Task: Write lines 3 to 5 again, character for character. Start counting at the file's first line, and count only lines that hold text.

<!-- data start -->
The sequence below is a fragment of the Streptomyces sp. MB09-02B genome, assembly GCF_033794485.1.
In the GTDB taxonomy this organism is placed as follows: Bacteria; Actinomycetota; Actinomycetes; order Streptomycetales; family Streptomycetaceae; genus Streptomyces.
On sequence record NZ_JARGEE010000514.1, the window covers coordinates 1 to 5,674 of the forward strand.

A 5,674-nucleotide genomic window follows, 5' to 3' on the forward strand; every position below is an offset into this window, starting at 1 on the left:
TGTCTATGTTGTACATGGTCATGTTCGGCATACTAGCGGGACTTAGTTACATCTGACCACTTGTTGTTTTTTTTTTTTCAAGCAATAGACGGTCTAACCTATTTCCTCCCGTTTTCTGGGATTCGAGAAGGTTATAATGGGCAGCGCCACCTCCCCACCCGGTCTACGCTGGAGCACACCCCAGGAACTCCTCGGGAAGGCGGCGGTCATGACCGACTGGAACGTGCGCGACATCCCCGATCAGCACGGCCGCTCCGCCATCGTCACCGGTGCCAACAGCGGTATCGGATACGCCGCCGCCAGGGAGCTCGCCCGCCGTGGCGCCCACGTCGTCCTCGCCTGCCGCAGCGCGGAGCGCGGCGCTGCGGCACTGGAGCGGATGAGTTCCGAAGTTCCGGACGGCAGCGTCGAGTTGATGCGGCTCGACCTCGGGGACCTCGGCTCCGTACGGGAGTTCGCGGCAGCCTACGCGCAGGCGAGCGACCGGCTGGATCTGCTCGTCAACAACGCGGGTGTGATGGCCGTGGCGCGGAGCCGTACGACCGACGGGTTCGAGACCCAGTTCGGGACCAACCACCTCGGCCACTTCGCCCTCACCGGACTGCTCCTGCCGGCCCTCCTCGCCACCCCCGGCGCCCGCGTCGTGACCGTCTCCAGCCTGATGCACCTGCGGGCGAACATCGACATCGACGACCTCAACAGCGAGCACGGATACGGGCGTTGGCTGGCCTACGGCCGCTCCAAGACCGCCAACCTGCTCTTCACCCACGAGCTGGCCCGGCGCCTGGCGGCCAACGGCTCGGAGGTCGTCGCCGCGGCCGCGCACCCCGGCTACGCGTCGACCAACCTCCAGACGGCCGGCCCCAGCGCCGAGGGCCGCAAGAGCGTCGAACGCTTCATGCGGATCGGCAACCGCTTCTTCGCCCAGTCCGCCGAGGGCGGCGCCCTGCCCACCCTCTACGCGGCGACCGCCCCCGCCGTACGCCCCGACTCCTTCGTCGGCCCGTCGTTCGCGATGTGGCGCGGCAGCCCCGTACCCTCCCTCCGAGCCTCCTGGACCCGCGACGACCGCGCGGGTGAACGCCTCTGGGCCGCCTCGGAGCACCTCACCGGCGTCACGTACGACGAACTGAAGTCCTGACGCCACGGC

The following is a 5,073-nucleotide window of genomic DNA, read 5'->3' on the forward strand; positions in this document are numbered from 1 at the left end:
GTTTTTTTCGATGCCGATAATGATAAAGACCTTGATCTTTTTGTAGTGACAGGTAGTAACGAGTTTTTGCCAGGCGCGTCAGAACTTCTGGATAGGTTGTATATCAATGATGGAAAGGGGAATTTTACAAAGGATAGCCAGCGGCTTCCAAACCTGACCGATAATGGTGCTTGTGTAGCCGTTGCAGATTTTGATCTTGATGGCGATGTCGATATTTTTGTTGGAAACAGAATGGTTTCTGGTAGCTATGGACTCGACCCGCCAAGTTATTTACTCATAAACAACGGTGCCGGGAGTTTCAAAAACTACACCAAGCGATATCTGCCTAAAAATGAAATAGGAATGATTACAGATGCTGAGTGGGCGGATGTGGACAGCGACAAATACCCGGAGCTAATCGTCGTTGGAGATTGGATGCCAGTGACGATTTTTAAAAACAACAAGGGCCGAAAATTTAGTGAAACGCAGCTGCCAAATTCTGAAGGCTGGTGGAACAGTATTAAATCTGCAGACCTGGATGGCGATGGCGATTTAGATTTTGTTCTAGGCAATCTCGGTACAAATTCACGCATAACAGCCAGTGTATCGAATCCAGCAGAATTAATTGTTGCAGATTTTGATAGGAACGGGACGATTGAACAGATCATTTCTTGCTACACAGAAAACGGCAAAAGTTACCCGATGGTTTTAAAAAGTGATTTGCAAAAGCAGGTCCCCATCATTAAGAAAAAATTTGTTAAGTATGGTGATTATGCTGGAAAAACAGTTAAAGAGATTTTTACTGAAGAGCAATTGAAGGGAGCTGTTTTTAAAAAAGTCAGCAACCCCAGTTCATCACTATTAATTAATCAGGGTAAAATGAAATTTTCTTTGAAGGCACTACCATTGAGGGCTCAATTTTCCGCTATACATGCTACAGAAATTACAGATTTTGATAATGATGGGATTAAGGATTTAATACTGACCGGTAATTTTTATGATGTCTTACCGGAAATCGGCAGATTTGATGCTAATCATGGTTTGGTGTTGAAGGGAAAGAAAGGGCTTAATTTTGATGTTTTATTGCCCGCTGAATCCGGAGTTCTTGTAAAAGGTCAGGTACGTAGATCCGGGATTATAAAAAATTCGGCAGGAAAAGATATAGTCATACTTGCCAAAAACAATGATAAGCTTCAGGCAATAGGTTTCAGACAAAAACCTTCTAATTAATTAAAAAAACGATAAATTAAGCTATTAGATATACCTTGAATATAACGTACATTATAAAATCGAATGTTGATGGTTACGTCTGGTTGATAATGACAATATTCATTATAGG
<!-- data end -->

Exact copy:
On sequence record NZ_JARGEE010000514.1, the window covers coordinates 1 to 5,674 of the forward strand.

A 5,674-nucleotide genomic window follows, 5' to 3' on the forward strand; every position below is an offset into this window, starting at 1 on the left:
TGTCTATGTTGTACATGGTCATGTTCGGCATACTAGCGGGACTTAGTTACATCTGACCACTTGTTGTTTTTTTTTTTTCAAGCAATAGACGGTCTAACCTATTTCCTCCCGTTTTCTGGGATTCGAGAAGGTTATAATGGGCAGCGCCACCTCCCCACCCGGTCTACGCTGGAGCACACCCCAGGAACTCCTCGGGAAGGCGGCGGTCATGACCGACTGGAACGTGCGCGACATCCCCGATCAGCACGGCCGCTCCGCCATCGTCACCGGTGCCAACAGCGGTATCGGATACGCCGCCGCCAGGGAGCTCGCCCGCCGTGGCGCCCACGTCGTCCTCGCCTGCCGCAGCGCGGAGCGCGGCGCTGCGGCACTGGAGCGGATGAGTTCCGAAGTTCCGGACGGCAGCGTCGAGTTGATGCGGCTCGACCTCGGGGACCTCGGCTCCGTACGGGAGTTCGCGGCAGCCTACGCGCAGGCGAGCGACCGGCTGGATCTGCTCGTCAACAACGCGGGTGTGATGGCCGTGGCGCGGAGCCGTACGACCGACGGGTTCGAGACCCAGTTCGGGACCAACCACCTCGGCCACTTCGCCCTCACCGGACTGCTCCTGCCGGCCCTCCTCGCCACCCCCGGCGCCCGCGTCGTGACCGTCTCCAGCCTGATGCACCTGCGGGCGAACATCGACATCGACGACCTCAACAGCGAGCACGGATACGGGCGTTGGCTGGCCTACGGCCGCTCCAAGACCGCCAACCTGCTCTTCACCCACGAGCTGGCCCGGCGCCTGGCGGCCAACGGCTCGGAGGTCGTCGCCGCGGCCGCGCACCCCGGCTACGCGTCGACCAACCTCCAGACGGCCGGCCCCAGCGCCGAGGGCCGCAAGAGCGTCGAACGCTTCATGCGGATCGGCAACCGCTTCTTCGCCCAGTCCGCCGAGGGCGGCGCCCTGCCCACCCTCTACGCGGCGACCGCCCCCGCCGTACGCCCCGACTCCTTCGTCGGCCCGTCGTTCGCGATGTGGCGCGGCAGCCCCGTACCCTCCCTCCGAGCCTCCTGGACCCGCGACGACCGCGCGGGTGAACGCCTCTGGGCCGCCTCGGAGCACCTCACCGGCGTCACGTACGACGAACTGAAGTCCTGACGCCACGGC